Improving the evolving app
Now that so many restaurants have apps to help them handle everything from managing orders to enhancing loyalty, where do apps go from here? A number of brands are now bringing additional value-added services to their apps to make them stand out from the crowd. As Restaurant Business reports, Dunkin’ Donuts has formed partnerships with companies such as the navigation app Waze, which now allows Dunkin’ Donuts customers to place orders from its app. Those who own new GM cars can also now place orders at Dunkin’ Donuts via their car’s dashboard. But naturally, not all brands can pull off changes of this scale – and the changes you make don’t have to be big to be effective. Simply updating your app to continue to improve the customer experience can be sufficient. Ensure the extra items that customers order in-house – like condiments, sweeteners and other items – are also readily available via app. Also monitor the functionality of your app so it’s delivering the results you seek. Are people navigating it as you envisioned? Are there processes the app is not handling well that are then coming to you and requiring your time? Are you getting guests to use the app to provide reviews? Collecting metrics from your app and then making regular changes to enhance it can help you ensure you are bringing in new guests, offering special deals and services to reward those who return, offering convenience and gaining insights that will help you improve the experience you offer.
Seize the seafood season
Your seafood menu is a promising place to innovate right now, with more consumers willing to experiment. According to new research from Datassential, that means bringing seafood onto the breakfast menu in dishes like frittatas or eggs benedict, and incorporating seafood varieties beyond the ever-popular shrimp, salmon and tuna. Kyle Anderson, general manager of the Rappahannock Oyster Bar in Charleston, S.C. told Toast that he recommends experimenting with options like tilefish, triggerfish and black sea bass, among other varieties. Just as consumers are willing to branch out and try new seafood varieties, they are also showing an interest in the different ways seafood can be prepared. From smoking to brining to seasoning seafood with unexpected spices, seafood can provide a solid base for experimentation. One area where the seafood industry is lagging behind other industries – for now – is in sustainability and transparency, despite the efforts of organizations to hold suppliers accountable for reliably tracing the origins of their catch. It’s expected that as millennials’ purchasing power increases in the coming years, there will be growing consumer interest in transparency and sustainability when it comes to seafood that will require operators (and, of course, suppliers) to be held responsible for the products they provide.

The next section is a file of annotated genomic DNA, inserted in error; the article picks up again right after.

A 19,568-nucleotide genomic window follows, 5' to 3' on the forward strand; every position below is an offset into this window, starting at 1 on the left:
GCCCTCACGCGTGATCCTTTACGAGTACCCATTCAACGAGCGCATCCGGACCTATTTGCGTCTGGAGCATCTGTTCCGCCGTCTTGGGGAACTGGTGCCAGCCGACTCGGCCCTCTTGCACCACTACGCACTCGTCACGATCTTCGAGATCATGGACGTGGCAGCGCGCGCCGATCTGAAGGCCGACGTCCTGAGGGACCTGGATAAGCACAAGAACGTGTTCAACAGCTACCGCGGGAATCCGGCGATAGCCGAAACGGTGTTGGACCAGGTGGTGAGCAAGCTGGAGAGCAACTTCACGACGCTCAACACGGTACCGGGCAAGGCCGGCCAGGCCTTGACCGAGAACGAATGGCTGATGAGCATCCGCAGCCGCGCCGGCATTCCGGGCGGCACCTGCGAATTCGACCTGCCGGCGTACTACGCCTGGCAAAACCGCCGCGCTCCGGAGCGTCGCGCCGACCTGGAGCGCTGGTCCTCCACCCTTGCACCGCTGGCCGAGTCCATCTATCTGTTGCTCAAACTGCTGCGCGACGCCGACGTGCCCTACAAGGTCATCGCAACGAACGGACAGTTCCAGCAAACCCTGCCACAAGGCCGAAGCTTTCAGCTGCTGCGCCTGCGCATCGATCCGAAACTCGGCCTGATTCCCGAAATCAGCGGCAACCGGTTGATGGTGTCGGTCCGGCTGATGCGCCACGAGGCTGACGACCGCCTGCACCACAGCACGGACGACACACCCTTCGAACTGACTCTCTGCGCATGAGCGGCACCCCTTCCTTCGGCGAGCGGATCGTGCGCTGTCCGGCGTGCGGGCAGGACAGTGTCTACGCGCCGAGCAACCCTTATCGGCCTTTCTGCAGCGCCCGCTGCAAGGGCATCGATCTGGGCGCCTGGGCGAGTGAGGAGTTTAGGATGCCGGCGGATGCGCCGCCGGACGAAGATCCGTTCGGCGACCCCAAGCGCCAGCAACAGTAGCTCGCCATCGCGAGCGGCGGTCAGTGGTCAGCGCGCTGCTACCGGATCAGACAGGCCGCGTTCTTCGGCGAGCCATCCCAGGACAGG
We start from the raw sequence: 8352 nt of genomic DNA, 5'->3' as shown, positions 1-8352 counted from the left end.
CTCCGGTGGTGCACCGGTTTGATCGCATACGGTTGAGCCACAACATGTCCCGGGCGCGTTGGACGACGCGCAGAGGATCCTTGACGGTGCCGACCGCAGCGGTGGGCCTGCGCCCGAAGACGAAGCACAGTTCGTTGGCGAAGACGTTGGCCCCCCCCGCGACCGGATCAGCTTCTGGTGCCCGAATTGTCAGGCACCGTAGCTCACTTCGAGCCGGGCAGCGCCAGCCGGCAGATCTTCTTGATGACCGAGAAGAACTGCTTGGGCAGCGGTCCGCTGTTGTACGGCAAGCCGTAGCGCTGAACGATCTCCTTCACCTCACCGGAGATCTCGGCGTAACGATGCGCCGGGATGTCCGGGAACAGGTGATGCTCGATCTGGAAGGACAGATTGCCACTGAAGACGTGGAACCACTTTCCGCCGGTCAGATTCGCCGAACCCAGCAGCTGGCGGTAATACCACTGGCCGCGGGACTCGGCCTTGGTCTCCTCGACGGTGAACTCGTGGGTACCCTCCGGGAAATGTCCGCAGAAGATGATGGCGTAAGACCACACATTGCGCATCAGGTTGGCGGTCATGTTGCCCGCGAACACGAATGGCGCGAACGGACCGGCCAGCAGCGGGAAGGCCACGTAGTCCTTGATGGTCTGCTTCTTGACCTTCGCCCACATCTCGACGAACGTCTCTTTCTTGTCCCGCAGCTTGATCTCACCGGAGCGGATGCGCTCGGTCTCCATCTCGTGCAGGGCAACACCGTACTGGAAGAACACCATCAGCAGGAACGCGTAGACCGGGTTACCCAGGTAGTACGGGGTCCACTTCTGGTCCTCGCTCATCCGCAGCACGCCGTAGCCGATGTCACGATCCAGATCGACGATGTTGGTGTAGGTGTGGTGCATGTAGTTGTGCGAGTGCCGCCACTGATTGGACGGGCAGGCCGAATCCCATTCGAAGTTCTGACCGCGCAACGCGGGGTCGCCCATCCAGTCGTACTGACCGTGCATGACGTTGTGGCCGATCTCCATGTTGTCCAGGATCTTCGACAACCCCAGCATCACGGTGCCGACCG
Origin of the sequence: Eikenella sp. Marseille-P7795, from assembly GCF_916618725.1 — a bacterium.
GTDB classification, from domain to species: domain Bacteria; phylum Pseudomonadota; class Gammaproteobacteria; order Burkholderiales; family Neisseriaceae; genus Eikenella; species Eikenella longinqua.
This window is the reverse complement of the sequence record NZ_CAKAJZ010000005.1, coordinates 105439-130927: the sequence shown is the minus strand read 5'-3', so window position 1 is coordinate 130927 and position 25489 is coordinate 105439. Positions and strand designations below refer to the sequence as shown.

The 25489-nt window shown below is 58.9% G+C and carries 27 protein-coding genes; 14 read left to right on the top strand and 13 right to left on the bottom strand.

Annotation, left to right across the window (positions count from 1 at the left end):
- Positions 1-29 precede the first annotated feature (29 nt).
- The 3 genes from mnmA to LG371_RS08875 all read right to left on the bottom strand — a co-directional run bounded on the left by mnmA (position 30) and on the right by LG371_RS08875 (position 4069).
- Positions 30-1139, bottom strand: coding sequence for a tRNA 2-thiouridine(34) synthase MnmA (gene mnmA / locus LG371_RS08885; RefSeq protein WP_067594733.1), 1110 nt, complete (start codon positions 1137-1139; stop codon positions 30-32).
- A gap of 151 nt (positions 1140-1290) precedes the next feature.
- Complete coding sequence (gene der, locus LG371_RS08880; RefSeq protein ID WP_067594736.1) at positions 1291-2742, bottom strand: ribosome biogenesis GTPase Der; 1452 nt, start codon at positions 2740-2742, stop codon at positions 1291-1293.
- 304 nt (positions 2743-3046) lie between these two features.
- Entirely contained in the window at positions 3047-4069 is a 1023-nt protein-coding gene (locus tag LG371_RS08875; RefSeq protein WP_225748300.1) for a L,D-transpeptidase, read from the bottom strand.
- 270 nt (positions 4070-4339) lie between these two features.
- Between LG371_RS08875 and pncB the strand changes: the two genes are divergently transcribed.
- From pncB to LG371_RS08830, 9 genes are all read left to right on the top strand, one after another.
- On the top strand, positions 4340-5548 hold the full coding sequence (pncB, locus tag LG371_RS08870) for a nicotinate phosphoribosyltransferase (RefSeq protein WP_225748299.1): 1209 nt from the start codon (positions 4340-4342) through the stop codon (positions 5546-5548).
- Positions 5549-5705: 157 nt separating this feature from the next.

Clean ice is nice
As warmer weather brings people out for cooling beverages, take extra precautions with your ice. As Foodable points out, the FDA lists ice as a food. So serving guests ice from a machine that hasn’t been cleaned in weeks is like serving them drinks in dirty glassware. Bacteria, biofilm, fungi, mildew, mold, scale and slime can all grow in an ice machine that hasn’t been properly cleaned and maintained. While many machines have sensors that can tell you when it’s time to clean your machine or change its filter, Foodable suggests you also simply monitor the quality of your ice. Cubes that are smaller, softer or cloudier than they should be – or which have a funny taste – indicate it’s time for a cleaning using the materials recommended by the manufacturer.
Make sure frozen food shipments arrive frozen
As the warm weather arrives, so does the need for extra vigilance when it comes to keeping foods at the proper temperature. StateFoodSafety.com suggests that when you receive a new shipment of frozen food, it’s important to check for signs of temperature inconsistencies or other problems. Reject any food that is fully or partially thawed, or which has ice crystals in the packaging.
Tech to remove table wobbles
What’s more annoying than sitting down at a restaurant and finding your table is wobbly? If you spend too much time leveling unsteady tables in your dining room, there’s some technology that can help you solve that problem. The company FLAT Tech has developed a stabilization system using hydraulics. Nation’s Restaurant News reports that the company offers table bases that use a system that distributes fluid through the bottom of the base to the feet, which expand and compress to account for any unevenness. Operators not wanting to invest in new tables can try the FLAT Equalizers, which can replace the screw-in feet on your existing tables. When you press on an uneven table, the hydraulic feet shift fluid inside them and then lock to stabilize the table.
What does your packaging say about your brand?
If you’re trying to demonstrate a commitment to sustainability, your packaging is a strong place to start: A recent QSR report referenced consumer research showing that millennials consider the use of environmentally friendly packaging the most important step a brand can take to demonstrate its commitment to sustainability. (Packaging ranks higher than the use of renewable energy to produce and transport products, the report says.) As consumers boost demand for foods that can be eaten off-premise, your restaurant could be relying on packaging more and more to represent your brand values. Brands like McDonald’s are already taking action with plans to generate all of its customer packaging from renewable, recycled or certified sources by 2025.